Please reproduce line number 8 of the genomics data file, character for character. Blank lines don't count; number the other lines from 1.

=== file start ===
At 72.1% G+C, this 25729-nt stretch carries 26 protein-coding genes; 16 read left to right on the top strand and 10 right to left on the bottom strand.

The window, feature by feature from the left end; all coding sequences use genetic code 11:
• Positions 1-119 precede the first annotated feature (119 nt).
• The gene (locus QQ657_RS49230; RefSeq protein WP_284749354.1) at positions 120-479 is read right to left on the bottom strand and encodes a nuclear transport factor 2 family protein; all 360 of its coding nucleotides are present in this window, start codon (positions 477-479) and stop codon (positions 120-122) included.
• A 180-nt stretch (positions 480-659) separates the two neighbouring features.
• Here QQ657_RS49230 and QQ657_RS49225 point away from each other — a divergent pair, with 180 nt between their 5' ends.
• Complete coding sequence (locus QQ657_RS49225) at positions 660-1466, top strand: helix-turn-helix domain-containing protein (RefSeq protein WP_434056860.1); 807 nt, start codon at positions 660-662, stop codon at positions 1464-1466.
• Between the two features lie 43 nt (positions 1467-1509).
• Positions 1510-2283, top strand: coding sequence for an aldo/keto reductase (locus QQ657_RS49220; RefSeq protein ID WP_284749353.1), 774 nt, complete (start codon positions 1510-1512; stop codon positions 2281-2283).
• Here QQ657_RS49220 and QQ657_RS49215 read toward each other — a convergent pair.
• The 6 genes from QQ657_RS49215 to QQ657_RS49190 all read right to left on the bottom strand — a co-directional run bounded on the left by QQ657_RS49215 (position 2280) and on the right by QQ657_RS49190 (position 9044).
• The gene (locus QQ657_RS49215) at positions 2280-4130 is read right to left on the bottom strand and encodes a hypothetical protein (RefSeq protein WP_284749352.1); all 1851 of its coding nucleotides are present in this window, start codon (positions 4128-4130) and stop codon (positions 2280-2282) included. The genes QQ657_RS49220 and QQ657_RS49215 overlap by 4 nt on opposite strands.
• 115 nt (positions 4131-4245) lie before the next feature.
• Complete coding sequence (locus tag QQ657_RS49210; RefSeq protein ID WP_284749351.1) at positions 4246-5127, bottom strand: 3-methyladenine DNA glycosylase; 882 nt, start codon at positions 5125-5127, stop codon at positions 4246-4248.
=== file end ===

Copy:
• Between the two features lie 43 nt (positions 1467-1509).